Moist Weather This Week Featured

Dr. Curtis James, Professor of Meteorology, ERAU December 06, 2022 361

Moist & foggy this week

Big Idea

  • Beginning of the week, some moisture, fog, breezy at times
  • Thursday - Sunday, mostly clear, variable cloudiness
  • Lows to drop into the 20’s
  •

Damp & Cold this week

Forecast Summary: 

Monday - Wednesday: Partly to mostly cloudy, breezy at times, some periods of fog possible (especially in the morning hours). Lows in the 30s, highs in the lower 50s, dropping into the upper 40s on Wednesday. 

Thursday - Friday: Mostly clear. Lows in the mid to upper 20s. Highs in the upper 40s to lower 50s. Some southwesterly breezes on Friday.

Saturday - Sunday: Variable cloudiness and breezes, with a slight chance for light rain or snow showers. Lows in the upper 20s. Highs in the upper 40s.

Forecast Table:


Navigate on the map to your location and click for a detailed local forecast.

Forecast Discussion:

 A very moist airmass moved into Arizona over the past weekend, bringing widespread stratiform precipitation to Southern Arizona. Northern Arizona had very little accumulation, but the fog/mist that rolled into the area on Saturday night to Sunday morning was impressive! I suspect that the fog was caused by the very moist air being advected into the area from southern Arizona and being lifted and cooled over the higher terrain. Fog is rare here in Prescott, especially the advection/upslope fog we had last weekend. Rather, radiation fog (which forms as the ground cools off at night and cool, moist air pools into the valleys) seems to be the more common type of fog in this area. By definition, fog is a cloud whose base is less than 50’ AGL and that lowers the visibility less than 5/8 of a mile. Mist, on the other hand, is when cloud lowers the surface visibility to between 5/8 and 7 miles.

Mist is not a precipitation type. We had small raindrops that fell around the Prescott area on Saturday and Sunday, but the correct term is “drizzle”. Drizzle is defined as small raindrops with diameters less than 0.5 mm. I sometimes hear people say “it’s misting outside”, but this is incorrect. It would be correct to say that it is “drizzling”. I also hear people say that it drizzles all the time in the Pacific Northwest, but what they should say is that light rain is common in that area (normal-sized raindrops with a low accumulation rate).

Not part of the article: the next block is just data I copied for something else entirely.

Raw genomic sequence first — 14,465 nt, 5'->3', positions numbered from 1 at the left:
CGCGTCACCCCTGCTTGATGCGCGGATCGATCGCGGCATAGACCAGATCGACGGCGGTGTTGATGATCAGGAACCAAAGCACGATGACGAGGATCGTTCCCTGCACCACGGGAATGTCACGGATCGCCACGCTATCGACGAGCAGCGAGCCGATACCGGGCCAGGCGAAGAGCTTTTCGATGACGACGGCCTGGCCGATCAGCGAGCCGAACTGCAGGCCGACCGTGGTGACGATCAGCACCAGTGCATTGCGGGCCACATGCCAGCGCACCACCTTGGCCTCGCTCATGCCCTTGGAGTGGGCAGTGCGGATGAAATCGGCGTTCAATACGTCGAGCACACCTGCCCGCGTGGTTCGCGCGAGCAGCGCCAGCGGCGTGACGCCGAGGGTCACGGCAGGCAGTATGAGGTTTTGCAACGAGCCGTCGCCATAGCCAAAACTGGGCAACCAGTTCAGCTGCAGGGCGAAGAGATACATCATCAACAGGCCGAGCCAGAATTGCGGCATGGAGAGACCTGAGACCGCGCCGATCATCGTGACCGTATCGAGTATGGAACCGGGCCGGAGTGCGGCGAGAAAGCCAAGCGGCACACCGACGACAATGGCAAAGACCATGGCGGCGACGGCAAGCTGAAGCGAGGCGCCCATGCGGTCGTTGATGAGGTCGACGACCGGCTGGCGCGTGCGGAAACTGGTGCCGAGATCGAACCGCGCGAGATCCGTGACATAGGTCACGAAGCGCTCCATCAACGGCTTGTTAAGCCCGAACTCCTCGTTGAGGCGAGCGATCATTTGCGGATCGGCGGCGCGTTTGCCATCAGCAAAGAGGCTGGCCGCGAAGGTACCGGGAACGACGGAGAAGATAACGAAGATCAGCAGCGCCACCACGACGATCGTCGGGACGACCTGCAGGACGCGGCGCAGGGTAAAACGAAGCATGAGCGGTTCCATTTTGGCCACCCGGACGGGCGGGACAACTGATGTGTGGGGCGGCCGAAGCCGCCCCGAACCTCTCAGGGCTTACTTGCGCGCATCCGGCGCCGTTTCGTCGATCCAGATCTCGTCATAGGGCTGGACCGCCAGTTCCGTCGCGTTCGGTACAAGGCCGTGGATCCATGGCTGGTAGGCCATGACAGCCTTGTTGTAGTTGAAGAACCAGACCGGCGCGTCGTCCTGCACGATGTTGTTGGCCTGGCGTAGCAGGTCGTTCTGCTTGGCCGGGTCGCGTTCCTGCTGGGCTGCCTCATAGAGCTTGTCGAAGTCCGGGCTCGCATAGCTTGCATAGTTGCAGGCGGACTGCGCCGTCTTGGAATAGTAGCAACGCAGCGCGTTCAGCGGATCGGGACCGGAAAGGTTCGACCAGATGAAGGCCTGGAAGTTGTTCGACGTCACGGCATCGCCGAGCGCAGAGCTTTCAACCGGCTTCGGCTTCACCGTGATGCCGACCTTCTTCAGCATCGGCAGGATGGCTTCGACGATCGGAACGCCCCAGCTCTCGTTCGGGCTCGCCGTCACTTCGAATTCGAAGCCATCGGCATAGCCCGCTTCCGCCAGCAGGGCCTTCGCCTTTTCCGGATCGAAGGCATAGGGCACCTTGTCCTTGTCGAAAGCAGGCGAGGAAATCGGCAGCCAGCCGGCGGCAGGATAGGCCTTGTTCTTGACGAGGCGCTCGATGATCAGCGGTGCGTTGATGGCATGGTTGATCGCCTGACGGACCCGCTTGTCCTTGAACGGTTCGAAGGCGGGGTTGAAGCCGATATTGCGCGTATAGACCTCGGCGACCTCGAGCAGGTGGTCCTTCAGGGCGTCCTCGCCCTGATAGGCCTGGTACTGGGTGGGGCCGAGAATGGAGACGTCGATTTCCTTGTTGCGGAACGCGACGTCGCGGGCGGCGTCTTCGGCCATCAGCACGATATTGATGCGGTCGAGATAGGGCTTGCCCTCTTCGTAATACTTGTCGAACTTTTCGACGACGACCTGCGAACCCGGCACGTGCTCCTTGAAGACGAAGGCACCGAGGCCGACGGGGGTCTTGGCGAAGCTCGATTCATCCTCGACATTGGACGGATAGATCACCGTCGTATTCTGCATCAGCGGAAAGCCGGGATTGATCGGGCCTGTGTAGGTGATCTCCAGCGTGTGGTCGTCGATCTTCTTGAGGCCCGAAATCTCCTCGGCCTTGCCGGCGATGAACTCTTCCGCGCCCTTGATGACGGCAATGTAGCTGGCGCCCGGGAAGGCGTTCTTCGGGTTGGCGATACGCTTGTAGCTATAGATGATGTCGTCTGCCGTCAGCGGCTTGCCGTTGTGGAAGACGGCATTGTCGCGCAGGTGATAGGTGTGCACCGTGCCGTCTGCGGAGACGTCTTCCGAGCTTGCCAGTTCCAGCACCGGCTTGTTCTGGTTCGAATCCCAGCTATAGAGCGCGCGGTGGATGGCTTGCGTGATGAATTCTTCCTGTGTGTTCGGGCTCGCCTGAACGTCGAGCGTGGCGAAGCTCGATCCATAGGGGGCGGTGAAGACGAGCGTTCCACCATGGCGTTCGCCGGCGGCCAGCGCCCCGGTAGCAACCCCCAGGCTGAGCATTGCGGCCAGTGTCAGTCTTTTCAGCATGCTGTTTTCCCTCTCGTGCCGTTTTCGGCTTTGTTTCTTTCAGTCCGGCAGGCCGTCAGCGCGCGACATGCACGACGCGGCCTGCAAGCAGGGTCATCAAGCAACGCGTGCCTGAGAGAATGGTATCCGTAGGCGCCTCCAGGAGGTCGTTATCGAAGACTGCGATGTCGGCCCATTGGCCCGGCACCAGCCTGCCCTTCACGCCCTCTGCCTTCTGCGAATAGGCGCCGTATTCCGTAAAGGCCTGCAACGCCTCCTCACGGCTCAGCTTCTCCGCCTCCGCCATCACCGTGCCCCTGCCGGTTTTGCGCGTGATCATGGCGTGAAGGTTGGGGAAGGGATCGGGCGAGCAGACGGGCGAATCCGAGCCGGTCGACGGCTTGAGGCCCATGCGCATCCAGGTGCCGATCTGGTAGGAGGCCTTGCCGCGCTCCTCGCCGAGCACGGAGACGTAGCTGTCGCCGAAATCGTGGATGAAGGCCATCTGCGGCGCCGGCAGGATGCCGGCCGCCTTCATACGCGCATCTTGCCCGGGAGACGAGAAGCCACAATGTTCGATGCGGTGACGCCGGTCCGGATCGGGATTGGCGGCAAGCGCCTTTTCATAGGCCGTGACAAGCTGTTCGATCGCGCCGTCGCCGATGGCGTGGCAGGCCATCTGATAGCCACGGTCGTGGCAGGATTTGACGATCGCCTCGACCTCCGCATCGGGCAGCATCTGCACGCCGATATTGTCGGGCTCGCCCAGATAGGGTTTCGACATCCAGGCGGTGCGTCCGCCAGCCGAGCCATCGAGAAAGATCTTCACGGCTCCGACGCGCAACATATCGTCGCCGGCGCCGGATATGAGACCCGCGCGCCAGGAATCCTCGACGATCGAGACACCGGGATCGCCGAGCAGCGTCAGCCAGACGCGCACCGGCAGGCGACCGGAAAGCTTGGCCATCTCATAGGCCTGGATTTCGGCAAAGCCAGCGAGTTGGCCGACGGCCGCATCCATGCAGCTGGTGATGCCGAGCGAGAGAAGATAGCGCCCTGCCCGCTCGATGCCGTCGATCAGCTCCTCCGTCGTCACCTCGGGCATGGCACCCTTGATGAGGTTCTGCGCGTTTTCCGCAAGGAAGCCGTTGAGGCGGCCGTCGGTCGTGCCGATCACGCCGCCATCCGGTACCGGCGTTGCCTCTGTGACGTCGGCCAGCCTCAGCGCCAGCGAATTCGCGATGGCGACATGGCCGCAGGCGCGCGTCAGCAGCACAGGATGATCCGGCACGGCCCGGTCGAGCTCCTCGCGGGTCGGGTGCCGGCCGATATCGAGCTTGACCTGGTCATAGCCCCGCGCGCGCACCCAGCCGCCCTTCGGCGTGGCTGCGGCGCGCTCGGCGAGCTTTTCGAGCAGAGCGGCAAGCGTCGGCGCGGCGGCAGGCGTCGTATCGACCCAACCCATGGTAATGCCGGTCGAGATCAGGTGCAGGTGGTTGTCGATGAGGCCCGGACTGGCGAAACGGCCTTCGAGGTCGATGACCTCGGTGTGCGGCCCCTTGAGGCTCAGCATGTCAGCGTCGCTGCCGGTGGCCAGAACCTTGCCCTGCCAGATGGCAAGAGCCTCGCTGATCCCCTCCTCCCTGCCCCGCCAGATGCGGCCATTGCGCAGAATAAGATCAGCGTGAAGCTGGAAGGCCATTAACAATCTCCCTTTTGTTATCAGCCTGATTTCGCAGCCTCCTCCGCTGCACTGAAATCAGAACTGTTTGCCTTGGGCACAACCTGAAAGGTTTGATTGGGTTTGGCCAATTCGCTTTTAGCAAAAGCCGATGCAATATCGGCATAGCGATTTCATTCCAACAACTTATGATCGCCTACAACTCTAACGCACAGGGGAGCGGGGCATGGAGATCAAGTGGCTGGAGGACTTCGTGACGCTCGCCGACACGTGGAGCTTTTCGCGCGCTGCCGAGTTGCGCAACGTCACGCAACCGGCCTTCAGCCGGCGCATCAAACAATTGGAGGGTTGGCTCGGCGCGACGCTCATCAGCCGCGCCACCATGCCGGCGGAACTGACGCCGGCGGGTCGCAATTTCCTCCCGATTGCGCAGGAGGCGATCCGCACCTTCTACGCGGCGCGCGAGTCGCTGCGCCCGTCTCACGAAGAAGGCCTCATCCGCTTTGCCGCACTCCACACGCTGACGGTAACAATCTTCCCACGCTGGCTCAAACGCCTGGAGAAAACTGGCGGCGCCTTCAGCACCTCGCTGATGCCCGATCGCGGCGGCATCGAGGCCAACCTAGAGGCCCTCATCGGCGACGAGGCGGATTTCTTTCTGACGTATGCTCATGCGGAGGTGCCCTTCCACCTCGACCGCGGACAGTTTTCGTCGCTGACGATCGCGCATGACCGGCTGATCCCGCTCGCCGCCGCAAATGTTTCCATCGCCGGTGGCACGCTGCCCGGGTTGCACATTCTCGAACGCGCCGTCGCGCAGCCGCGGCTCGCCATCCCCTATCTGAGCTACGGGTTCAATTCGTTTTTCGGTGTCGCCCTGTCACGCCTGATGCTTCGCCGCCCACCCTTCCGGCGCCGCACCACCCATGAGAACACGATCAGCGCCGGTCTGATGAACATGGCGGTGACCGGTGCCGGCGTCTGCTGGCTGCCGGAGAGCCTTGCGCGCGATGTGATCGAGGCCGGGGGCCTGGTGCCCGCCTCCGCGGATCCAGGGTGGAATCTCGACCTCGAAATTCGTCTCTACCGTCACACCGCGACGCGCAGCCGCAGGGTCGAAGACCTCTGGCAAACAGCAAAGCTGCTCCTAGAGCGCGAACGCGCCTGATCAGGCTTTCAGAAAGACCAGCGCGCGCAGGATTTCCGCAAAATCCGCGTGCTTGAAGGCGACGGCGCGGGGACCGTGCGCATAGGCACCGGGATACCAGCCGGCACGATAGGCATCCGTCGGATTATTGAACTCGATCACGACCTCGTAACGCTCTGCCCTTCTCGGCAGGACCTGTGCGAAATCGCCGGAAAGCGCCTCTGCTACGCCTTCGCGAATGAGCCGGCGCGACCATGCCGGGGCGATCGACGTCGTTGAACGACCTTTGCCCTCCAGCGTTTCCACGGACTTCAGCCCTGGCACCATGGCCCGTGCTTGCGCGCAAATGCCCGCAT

The next few days we may see some more fog or mist and light rain or drizzle, especially Wednesday, as the moist airmass hangs around. The fog/mist will be more likely in the early morning. A trough will move through the area on Wednesday, with slightly cooler and dryer air moving in behind it.

Another series of weak weather disturbances could move through northern Arizona on Saturday – Sunday for another slight probability for light rain or even light snow showers (but with little to no accumulation).

C. James 

MetMail is an unofficial weather discussion and forecast transmitted once per week via email. Embry-Riddle offers an undergraduate bachelor-of-science degree program in Meteorology (https://erau.edu/degrees/bachelor/meteorology?campus=Prescott). Please spread the word to all potential qualified candidates!  

Embry-Riddle Prescott Meteorology Website: 


This has a selection of model forecast products and other links. 

Official National Weather Service Forecast: 


This clickable map will give you an official detailed local weather forecast for any location in the Western U.S.

Rate this item
(0 votes)
Last modified on Tuesday, 06 December 2022 01:06
Published in Azeducation.news